Hockey Trade Rumors – Mega Rumor Update #2 – Feb 25, 2011


Is Arnott going to be traded?


Feaster under no pressure to make blockbuster trade

Sens in rush to re-sign Phillips

GM Tambellini playing trade game with caution these days

Should the Canucks look at Reasoner

Rivet hopes re-entry waivers produces another playing opportunity

Is Arnott going to be traded?

Jason Arnott still doesn’t know whether he will still be a Devil after the NHL’s 3 p.m. trade deadline on Monday. Even with the Devils going 16-1-2 in their last 19 games, including eight consecutive wins, they still are nine points out of a playoff spot with 22 games remaining.

The Devils have two games remaining before the deadline – Friday at Tampa Bay and Sunday at Florida. Arnott, who can become an unrestricted free agent this summer and has a no-movement clause in his contract, said he will “probably” meet with general manager Lou Lamoriello after Sunday’s game to discuss his future with the organization.

“It’s going to be tough,” Arnott said. “I think it’s going to depend on the next two games and how many points we’re still out.”

The Devils will not be in a playoff spot by Monday, so both Lamoriello and Arnott will have decisions to make. Arnott said he and Lamoriello did speak once about the idea of him waiving his no-movement clause, but not recently.

“We haven’t talked about it,” Arnott said. “We’re just going with it right now. We’re on a good winning streak and things are going well for us. I think we’ll just let it unfold and see what happens.”

http://blogs.northjersey.com/blogs/fireice/comments/arnott_expects_to_meet_with_lamoriello_sunday_lemaire_making_playoffs_will_/

Feaster under no pressure to make blockbuster trade

And so the acting general manager steers this hockey club as the trade deadline looms ever close. When the clock strikes 1 p.m. Monday, the time for dealing draws to a close for another season.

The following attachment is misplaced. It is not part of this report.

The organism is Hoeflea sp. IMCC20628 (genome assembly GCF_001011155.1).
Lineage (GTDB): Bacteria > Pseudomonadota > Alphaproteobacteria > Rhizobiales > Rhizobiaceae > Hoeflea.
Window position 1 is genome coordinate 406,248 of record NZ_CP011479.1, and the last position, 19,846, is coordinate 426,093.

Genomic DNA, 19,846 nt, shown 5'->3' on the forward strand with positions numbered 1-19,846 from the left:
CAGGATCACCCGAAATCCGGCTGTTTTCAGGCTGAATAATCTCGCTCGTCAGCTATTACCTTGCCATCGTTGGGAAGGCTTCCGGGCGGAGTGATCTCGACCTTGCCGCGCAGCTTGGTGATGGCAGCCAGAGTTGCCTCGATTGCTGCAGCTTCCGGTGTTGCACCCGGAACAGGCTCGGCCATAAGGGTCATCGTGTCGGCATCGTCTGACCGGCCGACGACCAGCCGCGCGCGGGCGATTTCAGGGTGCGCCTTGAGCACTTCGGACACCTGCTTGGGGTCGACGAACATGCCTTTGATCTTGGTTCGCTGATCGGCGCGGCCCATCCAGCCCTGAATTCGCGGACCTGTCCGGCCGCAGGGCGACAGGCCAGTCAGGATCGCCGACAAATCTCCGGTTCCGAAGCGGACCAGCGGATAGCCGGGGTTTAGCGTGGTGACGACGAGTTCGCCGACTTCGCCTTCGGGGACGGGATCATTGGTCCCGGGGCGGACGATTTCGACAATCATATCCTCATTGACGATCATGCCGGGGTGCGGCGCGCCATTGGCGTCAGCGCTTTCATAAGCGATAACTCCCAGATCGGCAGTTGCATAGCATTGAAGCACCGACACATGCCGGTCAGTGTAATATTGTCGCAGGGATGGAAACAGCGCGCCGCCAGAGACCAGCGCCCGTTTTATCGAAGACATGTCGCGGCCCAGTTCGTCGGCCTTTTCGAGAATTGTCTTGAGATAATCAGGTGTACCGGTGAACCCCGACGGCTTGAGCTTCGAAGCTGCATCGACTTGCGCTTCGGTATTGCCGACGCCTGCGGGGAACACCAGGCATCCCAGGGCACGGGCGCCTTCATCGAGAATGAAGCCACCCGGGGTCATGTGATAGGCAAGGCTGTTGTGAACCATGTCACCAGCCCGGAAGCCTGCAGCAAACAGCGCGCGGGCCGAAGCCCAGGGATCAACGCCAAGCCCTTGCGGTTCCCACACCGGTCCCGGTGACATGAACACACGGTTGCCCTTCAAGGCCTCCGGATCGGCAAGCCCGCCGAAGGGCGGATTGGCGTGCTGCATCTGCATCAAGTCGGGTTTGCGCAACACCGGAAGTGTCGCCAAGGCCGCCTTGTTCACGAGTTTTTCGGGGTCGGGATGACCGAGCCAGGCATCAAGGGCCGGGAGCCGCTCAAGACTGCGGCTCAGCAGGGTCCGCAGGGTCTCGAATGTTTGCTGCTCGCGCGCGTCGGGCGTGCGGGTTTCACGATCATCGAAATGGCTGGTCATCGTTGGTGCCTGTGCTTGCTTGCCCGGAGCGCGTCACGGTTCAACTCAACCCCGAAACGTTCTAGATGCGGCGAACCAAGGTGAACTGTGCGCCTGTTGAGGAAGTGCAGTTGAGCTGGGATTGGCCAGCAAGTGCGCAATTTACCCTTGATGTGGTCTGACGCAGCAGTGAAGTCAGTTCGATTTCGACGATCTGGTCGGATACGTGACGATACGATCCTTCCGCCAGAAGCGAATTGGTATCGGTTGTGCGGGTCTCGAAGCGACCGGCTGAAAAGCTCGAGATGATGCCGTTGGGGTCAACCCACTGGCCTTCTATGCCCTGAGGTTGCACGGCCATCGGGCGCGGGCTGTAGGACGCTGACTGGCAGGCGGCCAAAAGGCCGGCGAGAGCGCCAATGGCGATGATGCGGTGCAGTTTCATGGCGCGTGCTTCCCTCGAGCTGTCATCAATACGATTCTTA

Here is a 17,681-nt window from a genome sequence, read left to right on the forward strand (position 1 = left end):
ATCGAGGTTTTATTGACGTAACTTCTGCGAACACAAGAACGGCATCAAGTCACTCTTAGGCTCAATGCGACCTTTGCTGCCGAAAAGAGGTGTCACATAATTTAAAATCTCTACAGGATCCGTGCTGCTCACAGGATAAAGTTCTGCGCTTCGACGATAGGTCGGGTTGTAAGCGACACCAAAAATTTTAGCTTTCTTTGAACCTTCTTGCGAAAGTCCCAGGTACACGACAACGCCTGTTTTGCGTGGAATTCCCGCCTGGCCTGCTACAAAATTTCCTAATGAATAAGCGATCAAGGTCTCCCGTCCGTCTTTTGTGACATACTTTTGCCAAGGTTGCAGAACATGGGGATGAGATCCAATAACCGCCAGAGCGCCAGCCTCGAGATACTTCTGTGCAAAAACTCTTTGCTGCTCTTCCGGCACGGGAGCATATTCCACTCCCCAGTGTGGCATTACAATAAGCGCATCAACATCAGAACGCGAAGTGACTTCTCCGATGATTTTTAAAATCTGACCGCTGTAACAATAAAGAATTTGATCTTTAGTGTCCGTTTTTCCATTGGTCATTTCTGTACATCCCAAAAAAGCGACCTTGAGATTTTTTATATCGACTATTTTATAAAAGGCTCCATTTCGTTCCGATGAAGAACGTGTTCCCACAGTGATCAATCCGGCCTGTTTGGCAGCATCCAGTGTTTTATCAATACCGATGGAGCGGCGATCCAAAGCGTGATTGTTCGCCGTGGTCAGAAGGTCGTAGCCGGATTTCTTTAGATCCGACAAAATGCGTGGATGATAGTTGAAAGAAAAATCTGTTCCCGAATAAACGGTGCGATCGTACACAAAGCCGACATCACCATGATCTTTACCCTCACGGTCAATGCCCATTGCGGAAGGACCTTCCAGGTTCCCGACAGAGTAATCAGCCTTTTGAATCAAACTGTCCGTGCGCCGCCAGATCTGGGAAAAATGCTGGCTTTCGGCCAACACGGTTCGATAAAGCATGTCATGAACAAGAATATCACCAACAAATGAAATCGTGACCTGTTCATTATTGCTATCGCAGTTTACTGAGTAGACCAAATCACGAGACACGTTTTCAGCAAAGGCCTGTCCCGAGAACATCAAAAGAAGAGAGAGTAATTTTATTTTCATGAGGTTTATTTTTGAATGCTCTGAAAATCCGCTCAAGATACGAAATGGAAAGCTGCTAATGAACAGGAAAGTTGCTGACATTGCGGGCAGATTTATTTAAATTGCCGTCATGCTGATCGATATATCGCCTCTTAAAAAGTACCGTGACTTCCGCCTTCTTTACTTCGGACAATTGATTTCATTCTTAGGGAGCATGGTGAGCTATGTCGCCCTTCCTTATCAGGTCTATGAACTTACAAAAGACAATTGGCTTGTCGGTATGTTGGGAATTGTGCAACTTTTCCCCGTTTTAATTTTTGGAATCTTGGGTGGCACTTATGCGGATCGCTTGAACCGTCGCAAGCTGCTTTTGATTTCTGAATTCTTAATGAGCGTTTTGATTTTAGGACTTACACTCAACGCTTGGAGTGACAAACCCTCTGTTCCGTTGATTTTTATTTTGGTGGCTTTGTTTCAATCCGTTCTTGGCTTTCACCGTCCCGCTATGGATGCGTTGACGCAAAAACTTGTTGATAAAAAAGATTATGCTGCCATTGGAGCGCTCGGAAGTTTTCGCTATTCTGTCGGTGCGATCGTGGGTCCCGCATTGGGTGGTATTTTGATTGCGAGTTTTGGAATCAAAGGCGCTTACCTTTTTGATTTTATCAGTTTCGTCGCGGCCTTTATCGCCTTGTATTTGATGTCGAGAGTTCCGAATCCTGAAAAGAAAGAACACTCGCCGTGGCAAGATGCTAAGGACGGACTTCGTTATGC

With the playoff races so tight – especially in the West – the vast majority of teams are classified as buyers. Much like the Alberta housing market in a boom, the selling teams can expect excellent return on their available assets.

Toronto scooped up a first and third-round pick from Philadelphia for Kris Versteeg. Carolina shipped former Flames defenceman Ian White to San Jose for a second-rounder.

“You’ve been able to see the deals that have been made as far as what the prices have been on the trade market right now,” Feaster said. “It’s a pretty heated market in a lot of ways.”

The surging Flames lack much in the way of tradable assets, especially because Feaster has gone on the record with his opposition to messing with the team chemistry.

Since he took over from Darryl Sutter, the Flames have piled up a record of 15-5-5 and rocketed from 14th spot in the Western Conference to eighth heading into action Thursday night.

“We’re trying to improve our hockey team if we can,” Feaster said. ” The thing is, as I’ve said all along, I really think this group – with what they’ve accomplished in the last couple of months – they deserve the opportunity to stay together. They deserve the opportunity to see this thing through and bring this thing to the fruition of being a playoff team and seeing how far we can go in the playoffs.

“If we can improve, I would like to do that. I would like to improve our depth if we can”

http://www.faceoff.com/hockey/teams/calgary-flames/story.html?id=4343727


Sens in rush to re-sign Phillips

“We’ve made a proposal that we feel is more than fair,” said Murray. “They came back and talked to me a little differently. We haven’t talked (Thursday). I guess we’re waiting to get their reaction to what we want to have happen.

“He’s totally in control. Chris has been here a long time, he’s been involved in the community. He’s a good man and he’s a good player. He’s not had the year you would expect he would have, but we’ll have more discussions.”

If the Senators can’t get a deal done with Phillips, then they’ll take a similar route to the one they used with Alex Kovalev. Once the club gets a deal in place — likely for a second-round pick — they’ll go to Phillips and see if he likes the destination and would be willing to waive his no-movement clause.

http://www.ottawasun.com/sports/hockey/2011/02/24/17398741.html

GM Tambellini playing trade game with caution these days